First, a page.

Antenatal screening in Europe: How to avoid mother-to-child transmission of infections

March 21, 2017
Transmission of infections with HIV, hepatitis B, syphilis or rubella from mother to child before and during birth as well as in infancy still occur across Europe. Credit: ECDC

Transmission of infections with HIV, hepatitis B, syphilis or rubella from mother to child before and during birth as well as in infancy still occur across Europe - despite existing prevention methods. A new ECDC report outlines the cornerstones for effective antenatal screening programmes across the EU/EEA countries.

Each year, more than five million live births are recorded in the European Union. Almost as many are screened for infections - namely for HIV, syphilis, hepatitis B and rubella susceptibility - in order to prevent possible mother-to-child transmission (MTCT).

However, children are still being born with these infections in the EU/EEA. For example, 424 congenital syphilis infections and 274 HIV infections were reported in children born between 2010 and 2014.

In its evidence-based guidance, ECDC aims to help Member States to strengthen antenatal screening in the general population and in particular among vulnerable groups for MTCT.

The guidance looks at which elements of a national antenatal screening programme for infections influence effectiveness, and which are the specific approaches to be used for reaching the vulnerable groups in order to increase the uptake of prenatal care and reduce mother-to-child transmission. The guidance is accompanied by two technical reports of literature reviews.

Among the main proposals for effective antenatal screening are:

  • Testing for HIV, syphilis and hepatitis B during the first trimester of pregnancy.
  • Repeat testing offer during the third trimester for pregnant at increased risk of infection and/or for those who previously refused testing.
  • Testing at delivery to women who had not previously been tested.
  • For HIV and syphilis in particular, a universal approach should be considered for the antenatal screening, which means voluntary testing for all pregnant women with an opt-out possibility.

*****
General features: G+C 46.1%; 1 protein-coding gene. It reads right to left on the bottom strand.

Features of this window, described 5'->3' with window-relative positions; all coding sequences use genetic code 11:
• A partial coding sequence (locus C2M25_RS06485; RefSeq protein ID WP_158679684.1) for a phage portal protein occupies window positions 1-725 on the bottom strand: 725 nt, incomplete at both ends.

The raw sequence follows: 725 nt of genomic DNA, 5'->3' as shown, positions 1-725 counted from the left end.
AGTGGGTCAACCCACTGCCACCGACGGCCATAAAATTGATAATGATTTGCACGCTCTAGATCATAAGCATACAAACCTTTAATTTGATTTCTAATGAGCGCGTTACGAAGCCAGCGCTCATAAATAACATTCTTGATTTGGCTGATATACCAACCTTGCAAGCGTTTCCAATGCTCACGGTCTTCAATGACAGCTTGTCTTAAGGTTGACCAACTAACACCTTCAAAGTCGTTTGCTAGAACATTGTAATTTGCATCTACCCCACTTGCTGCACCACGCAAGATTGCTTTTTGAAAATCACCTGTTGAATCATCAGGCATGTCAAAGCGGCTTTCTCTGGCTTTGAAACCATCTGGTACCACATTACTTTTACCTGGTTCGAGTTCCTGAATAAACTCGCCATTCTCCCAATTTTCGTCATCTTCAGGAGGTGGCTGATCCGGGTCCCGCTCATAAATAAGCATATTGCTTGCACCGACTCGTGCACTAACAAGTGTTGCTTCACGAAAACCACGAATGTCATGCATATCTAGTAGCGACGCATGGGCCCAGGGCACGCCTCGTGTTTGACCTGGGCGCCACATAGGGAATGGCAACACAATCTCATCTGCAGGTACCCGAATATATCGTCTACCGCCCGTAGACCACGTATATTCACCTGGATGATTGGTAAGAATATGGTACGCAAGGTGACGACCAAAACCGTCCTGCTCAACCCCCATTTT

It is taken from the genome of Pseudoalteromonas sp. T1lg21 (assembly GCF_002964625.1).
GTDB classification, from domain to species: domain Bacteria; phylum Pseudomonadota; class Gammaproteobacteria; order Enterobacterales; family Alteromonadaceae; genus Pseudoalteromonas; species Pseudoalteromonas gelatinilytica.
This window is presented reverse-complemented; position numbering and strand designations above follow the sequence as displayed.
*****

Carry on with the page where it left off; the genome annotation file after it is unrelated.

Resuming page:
To improve the uptake of antenatal testing among vulnerable groups like migrant women or women at higher risk for infections due to injecting drug use or those engaging in high risk sexual practices, several options may be considered.

This includes addressing communication barriers regarding language, literacy levels, or individual or cultural specifics, and improving access to antenatal care through outreach services and informal networks can help.

Why test for infections during pregnancy?

Mother-to-child transmission is the most predominant mode of HIV infection in young children worldwide. Without intervention, the risk of HIV transmission from an infected mother to her child ranges from 15% to 30% during pregnancy/delivery to between 10% and 20% during breastfeeding. This risk can be reduced to 1 to 2% with a combination of appropriate antenatal interventions including antiretroviral therapy (ART) for the mother, antiretroviral prophylaxis for the newborn, and avoidance of breastfeeding.

Transmission of hepatitis B from mother to child is preventable in 95% of all cases through the administration of vaccine and immunoglobulin to the baby at birth. With no immunoprophylaxis, more than 90% of infants infected by their positive mothers will go on to develop chronic .

There is no treatment for rubella but MTCT can be prevented by ensuring that all women who plan to get pregnant are immune or have been immunised against rubella.

Read the full report Antenatal screening for HIV, hepatitis B, syphilis and rubella susceptibility in the EU/EEA - addressing the vulnerable populations